For this reason also, God highly exalted Him, and bestowed on Him the name which is above every name, so that at the name of Jesus EVERY KNEE WILL BOW, of those who are in heaven and on earth and under the earth, and that every tongue will confess that Jesus Christ is Lord, to the glory of God the Father.
– Philippians 2:9-11 NASB
This New Testament passage is taken from the apostle Paul’s letter to the believers in the city of Philippi (northern Greece). The all caps phrase is Paul quoting the Old Testament prophet Isaiah. We focused on another part of Philippians in our very first post in this daily series: “For to me, to live is Christ and to die is gain” (Philippians 1:21).
Philippians 2:9-11 goes a long way toward explaining why the name of Jesus is so polarizing. By the way, can you think of any other name as polarizing as His? Consider all the names you could bring up in your next dinner party conversation: Napoleon, Shakespeare, Julius Caesar, Muhammad, Buddha, or any contemporary leader or celebrity. Then think about bringing up the name of Jesus. Of all those names, which is going to generate the most divergent responses – or even awkward silence? Jesus, of course.
Before I loved the name of Jesus, I hated it. Oh, I never admitted this – not even to myself. But I really did feel a little sick whenever His name came up because I knew it was going to mean a conversation I wanted to avoid. I didn’t want to hear about “the name which is above every name.” Something was telling me that my personal autonomy was at risk.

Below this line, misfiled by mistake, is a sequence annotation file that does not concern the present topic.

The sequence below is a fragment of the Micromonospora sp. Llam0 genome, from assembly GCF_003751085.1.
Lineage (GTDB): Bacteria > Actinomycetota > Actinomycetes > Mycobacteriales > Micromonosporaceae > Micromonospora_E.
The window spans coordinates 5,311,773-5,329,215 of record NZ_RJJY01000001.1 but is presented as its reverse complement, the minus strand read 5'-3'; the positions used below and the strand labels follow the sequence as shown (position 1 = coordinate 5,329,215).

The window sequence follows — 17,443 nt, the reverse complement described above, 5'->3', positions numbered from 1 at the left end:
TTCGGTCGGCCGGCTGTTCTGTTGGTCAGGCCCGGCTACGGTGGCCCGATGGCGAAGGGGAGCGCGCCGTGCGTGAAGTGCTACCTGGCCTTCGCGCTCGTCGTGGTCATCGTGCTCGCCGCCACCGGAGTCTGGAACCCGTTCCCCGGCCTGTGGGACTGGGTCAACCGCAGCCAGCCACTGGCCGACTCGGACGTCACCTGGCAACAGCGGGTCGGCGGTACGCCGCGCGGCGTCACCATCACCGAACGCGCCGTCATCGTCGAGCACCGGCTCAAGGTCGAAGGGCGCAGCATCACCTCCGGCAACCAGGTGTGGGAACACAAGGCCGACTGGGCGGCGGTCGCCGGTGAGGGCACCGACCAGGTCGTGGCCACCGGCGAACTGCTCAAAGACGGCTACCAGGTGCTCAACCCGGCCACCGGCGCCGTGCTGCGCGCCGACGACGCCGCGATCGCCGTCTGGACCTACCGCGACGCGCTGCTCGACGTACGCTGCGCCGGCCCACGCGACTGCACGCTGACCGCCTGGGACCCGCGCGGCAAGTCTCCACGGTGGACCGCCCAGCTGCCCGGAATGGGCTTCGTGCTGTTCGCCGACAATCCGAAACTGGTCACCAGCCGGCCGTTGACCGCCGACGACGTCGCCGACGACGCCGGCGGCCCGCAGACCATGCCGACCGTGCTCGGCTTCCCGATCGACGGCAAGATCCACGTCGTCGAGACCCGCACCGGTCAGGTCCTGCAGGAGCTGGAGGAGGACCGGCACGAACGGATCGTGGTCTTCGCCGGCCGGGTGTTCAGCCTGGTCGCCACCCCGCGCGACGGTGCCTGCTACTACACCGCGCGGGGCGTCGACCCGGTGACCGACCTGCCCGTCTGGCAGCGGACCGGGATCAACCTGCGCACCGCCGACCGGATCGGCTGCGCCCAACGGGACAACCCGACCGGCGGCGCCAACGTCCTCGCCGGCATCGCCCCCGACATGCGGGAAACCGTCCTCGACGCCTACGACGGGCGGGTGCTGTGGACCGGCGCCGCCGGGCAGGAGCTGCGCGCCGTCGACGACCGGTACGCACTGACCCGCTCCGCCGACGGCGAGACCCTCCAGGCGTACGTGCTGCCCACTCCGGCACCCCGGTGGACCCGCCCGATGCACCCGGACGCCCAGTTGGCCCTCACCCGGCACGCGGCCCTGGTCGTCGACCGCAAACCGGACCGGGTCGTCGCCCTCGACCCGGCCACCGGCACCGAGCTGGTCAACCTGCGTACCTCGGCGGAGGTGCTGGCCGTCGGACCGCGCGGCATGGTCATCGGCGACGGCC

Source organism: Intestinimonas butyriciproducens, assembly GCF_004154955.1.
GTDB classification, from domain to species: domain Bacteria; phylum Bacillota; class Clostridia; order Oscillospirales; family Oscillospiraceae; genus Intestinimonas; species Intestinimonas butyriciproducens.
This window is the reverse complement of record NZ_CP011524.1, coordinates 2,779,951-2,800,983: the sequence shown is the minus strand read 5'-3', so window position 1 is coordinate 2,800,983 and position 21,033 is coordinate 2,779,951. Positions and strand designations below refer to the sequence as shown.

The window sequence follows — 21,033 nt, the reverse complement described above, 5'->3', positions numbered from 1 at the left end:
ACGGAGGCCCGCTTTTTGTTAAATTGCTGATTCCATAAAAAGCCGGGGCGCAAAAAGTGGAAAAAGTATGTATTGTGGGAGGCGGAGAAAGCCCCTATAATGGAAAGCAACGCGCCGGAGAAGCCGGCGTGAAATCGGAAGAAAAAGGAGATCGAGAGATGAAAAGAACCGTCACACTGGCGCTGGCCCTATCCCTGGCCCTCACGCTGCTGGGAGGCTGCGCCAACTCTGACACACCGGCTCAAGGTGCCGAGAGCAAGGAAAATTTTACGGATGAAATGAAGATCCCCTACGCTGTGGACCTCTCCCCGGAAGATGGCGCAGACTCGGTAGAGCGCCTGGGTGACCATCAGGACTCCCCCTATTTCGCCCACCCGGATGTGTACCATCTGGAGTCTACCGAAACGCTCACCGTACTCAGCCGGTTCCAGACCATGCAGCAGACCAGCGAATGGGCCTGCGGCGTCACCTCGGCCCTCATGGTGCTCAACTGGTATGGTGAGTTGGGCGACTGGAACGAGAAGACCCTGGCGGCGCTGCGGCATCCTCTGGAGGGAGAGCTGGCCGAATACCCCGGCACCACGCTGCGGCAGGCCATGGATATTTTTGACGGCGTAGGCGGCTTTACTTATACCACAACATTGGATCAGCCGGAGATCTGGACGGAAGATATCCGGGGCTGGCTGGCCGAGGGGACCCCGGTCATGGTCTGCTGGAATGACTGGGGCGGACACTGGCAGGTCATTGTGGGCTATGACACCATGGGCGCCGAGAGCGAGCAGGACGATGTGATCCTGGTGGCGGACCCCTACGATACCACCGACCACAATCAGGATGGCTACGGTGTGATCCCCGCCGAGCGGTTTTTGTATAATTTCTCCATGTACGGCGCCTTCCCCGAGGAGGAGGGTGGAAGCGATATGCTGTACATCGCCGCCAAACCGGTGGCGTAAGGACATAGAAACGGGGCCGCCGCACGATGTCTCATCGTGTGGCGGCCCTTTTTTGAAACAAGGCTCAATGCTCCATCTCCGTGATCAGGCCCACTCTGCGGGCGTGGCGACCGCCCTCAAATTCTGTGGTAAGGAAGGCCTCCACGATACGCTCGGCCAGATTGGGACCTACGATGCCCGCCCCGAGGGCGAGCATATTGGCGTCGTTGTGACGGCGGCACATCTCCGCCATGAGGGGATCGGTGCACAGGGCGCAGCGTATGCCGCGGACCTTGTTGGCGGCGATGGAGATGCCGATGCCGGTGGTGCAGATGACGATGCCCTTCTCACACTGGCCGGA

Some people sidestep the implicit demands made on them by the importance of Jesus’ name by simply co-opting His name for their own agenda. This maneuver is practiced by a broad spectrum of people – from pastors to atheists, and lots of people in between. All it requires is paying lip service to Jesus’ name while re-interpreting or ignoring the things He said in the Bible. That’s taking His name in vain. If He is “Lord,” we ought to be doing what He says.
(Remember that prayer is more about listening than talking. Use the words below to start yourself, but then allow time to reflect more on the Scripture above before you say the “Amen.” During that time of quiet reflection, let God shape your thoughts and wait for a sense of peace to come. That’s your signal to say “Amen” and go forth to the day.)
Lord Jesus Christ, how glad I am to know Your name! Help me to fully realize what it means that Your name is above all other names…including mine. When I pray “Hallowed be Thy name,” help me truly understand what I’m supposed to be thinking…(this is where you remain quiet in order to let Him work in your thoughts)… Amen.